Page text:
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Perhaps the interest in Cthulhu is just a sophisticated joke. Long ago I suggested to a friend of mine in Edinburgh that perhaps the Ugaritians were writing funny stories (i.e., jokes) on their clay tablets, imagining what future generations would say when the myths were uncovered. Like Cthulhu, they were the old gods too. Like Cthulhu, there are people today who’ve reinstituted the cult of Baal and the other deities that would’ve led to a good, old-fashioned stoning back in biblical days. New Religious Movements are a sign that we’re still grasping for something. Our less tame, or perhaps too tame, deity who watches passively while charlatans and mountebanks dole out lucre for power must be dreaming as well. Of course, Lovecraft, the creator of Cthulhu, was famously an atheist. Belief is, after all, what one makes it out to be. At least Stephen King’s father reinvented his surname with some transparency. And those who make up gods may have the last laugh when the votes are all in.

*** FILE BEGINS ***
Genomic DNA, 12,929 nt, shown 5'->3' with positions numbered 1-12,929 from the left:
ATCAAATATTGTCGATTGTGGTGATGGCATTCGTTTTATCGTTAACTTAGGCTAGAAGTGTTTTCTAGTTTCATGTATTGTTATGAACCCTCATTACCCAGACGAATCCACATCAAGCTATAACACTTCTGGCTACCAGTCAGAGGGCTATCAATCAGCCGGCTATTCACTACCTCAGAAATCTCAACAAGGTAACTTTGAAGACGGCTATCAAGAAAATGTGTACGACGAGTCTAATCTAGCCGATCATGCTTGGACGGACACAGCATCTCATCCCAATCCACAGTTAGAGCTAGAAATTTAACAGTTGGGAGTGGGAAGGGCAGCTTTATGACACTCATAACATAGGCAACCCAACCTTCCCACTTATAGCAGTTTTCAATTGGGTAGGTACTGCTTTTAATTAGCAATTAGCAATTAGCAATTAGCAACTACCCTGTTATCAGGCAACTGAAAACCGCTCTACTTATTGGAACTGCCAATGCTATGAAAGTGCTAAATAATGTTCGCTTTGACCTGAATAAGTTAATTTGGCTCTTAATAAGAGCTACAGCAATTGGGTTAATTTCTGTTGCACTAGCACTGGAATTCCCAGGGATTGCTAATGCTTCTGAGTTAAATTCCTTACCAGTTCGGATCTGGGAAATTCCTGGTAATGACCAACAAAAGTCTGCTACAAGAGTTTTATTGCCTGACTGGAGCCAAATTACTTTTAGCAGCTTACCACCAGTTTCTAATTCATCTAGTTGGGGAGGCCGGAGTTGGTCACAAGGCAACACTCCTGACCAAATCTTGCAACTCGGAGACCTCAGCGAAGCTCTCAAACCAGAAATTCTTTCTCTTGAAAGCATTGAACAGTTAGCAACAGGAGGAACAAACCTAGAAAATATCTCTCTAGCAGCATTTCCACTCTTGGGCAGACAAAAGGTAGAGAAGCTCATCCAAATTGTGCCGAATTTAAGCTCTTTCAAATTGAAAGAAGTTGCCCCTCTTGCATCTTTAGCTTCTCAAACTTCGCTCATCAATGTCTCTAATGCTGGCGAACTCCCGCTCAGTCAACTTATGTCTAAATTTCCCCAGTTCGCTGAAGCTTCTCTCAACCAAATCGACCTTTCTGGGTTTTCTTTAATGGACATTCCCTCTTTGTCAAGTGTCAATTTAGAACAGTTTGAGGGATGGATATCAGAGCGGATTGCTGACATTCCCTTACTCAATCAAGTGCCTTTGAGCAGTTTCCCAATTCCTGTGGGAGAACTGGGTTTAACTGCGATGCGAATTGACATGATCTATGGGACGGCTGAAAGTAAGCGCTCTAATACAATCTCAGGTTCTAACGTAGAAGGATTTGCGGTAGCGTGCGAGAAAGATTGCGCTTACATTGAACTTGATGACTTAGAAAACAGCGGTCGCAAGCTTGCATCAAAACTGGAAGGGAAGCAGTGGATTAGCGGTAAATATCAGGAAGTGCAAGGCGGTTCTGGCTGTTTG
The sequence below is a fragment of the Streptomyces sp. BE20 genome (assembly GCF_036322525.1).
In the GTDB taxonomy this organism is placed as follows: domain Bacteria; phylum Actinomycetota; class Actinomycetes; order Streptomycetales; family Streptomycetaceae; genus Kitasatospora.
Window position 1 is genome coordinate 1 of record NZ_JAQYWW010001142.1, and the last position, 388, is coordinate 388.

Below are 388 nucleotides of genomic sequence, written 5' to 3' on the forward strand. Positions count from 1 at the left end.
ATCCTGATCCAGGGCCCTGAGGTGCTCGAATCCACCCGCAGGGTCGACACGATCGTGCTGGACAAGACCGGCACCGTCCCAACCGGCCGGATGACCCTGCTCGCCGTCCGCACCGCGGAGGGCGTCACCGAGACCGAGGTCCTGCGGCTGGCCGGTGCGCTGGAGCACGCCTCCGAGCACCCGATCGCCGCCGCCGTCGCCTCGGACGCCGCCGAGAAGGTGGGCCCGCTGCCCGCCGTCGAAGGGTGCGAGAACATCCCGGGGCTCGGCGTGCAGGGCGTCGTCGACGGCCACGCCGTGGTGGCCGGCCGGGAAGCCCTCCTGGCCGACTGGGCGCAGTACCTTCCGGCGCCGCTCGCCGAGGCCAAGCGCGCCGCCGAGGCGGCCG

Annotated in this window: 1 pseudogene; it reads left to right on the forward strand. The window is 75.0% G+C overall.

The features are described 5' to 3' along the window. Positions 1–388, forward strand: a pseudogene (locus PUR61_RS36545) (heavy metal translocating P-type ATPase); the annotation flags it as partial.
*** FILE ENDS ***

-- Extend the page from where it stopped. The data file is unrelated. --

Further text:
Zoo or Farm?

It comes as no surprise, I hope, that I read lots of fiction. While not every book I read makes it onto this blog, a good many of them do, along with some I haven’t read yet. Bill Broun’s Night of the Animals is one of the latter. A suspicion is itching way down deep telling me that I’ll probably end up a fan. Part of my suspicion comes from having read a story on NPR about the book. First of all: dystopia. Need I say more? I admire those who try to paint a future with a lighter palette, but I’ve been observing the way those in power behave and it kind of makes me think optimism about improvement is just a tad naive. People are too easily lulled into apathy by things like sports and the internet. The Romans used bread and circuses. Meanwhile those in power help themselves to a bit more until you can’t even get on an airplane without a total stranger seeing you sans briefs. If I can’t be trusted by those I elect, what cause do I have for hope? But enough about me. The book’s the thing.

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Night of the Animals, according to the NPR piece, is kind of a reverse ark. The animals in the London Zoo are understood by a man and they ask him to release them. I don’t know what happens, but I sure hope to find out. When interviewers ask Broun what it was like to spend fourteen years working on a novel, he responded in a way that, I suspect, many writers would understand. He said that it was a spiritual journey. Writing this book was his search for God. Many of us must nod our heads to that.